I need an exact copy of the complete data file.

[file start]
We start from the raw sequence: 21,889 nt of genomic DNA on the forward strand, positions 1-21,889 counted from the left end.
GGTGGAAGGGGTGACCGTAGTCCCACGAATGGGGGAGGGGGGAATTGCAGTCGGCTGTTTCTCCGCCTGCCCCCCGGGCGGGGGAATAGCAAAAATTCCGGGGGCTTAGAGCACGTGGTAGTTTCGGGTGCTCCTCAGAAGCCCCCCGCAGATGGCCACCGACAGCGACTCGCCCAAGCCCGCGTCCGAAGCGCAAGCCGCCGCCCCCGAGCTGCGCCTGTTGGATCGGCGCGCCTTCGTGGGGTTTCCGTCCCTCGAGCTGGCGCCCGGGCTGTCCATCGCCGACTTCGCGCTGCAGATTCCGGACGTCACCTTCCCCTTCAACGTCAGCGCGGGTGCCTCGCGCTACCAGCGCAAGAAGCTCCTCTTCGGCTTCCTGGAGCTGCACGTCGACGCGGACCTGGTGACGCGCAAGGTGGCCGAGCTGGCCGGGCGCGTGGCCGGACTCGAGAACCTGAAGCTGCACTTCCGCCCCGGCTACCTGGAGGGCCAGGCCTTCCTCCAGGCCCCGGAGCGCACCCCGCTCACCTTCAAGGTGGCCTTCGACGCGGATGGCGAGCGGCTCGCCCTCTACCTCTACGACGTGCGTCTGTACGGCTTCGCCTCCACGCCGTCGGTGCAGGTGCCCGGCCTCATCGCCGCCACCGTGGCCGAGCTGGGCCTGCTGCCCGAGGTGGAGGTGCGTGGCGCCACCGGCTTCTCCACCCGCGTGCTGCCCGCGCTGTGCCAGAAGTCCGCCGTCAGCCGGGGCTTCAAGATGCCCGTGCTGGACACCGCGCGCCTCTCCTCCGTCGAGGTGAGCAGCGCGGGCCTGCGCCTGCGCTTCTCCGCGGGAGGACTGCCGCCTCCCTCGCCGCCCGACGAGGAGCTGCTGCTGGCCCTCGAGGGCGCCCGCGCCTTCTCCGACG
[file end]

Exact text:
We start from the raw sequence: 21,889 nt of genomic DNA on the forward strand, positions 1-21,889 counted from the left end.
GGTGGAAGGGGTGACCGTAGTCCCACGAATGGGGGAGGGGGGAATTGCAGTCGGCTGTTTCTCCGCCTGCCCCCCGGGCGGGGGAATAGCAAAAATTCCGGGGGCTTAGAGCACGTGGTAGTTTCGGGTGCTCCTCAGAAGCCCCCCGCAGATGGCCACCGACAGCGACTCGCCCAAGCCCGCGTCCGAAGCGCAAGCCGCCGCCCCCGAGCTGCGCCTGTTGGATCGGCGCGCCTTCGTGGGGTTTCCGTCCCTCGAGCTGGCGCCCGGGCTGTCCATCGCCGACTTCGCGCTGCAGATTCCGGACGTCACCTTCCCCTTCAACGTCAGCGCGGGTGCCTCGCGCTACCAGCGCAAGAAGCTCCTCTTCGGCTTCCTGGAGCTGCACGTCGACGCGGACCTGGTGACGCGCAAGGTGGCCGAGCTGGCCGGGCGCGTGGCCGGACTCGAGAACCTGAAGCTGCACTTCCGCCCCGGCTACCTGGAGGGCCAGGCCTTCCTCCAGGCCCCGGAGCGCACCCCGCTCACCTTCAAGGTGGCCTTCGACGCGGATGGCGAGCGGCTCGCCCTCTACCTCTACGACGTGCGTCTGTACGGCTTCGCCTCCACGCCGTCGGTGCAGGTGCCCGGCCTCATCGCCGCCACCGTGGCCGAGCTGGGCCTGCTGCCCGAGGTGGAGGTGCGTGGCGCCACCGGCTTCTCCACCCGCGTGCTGCCCGCGCTGTGCCAGAAGTCCGCCGTCAGCCGGGGCTTCAAGATGCCCGTGCTGGACACCGCGCGCCTCTCCTCCGTCGAGGTGAGCAGCGCGGGCCTGCGCCTGCGCTTCTCCGCGGGAGGACTGCCGCCTCCCTCGCCGCCCGACGAGGAGCTGCTGCTGGCCCTCGAGGGCGCCCGCGCCTTCTCCGACG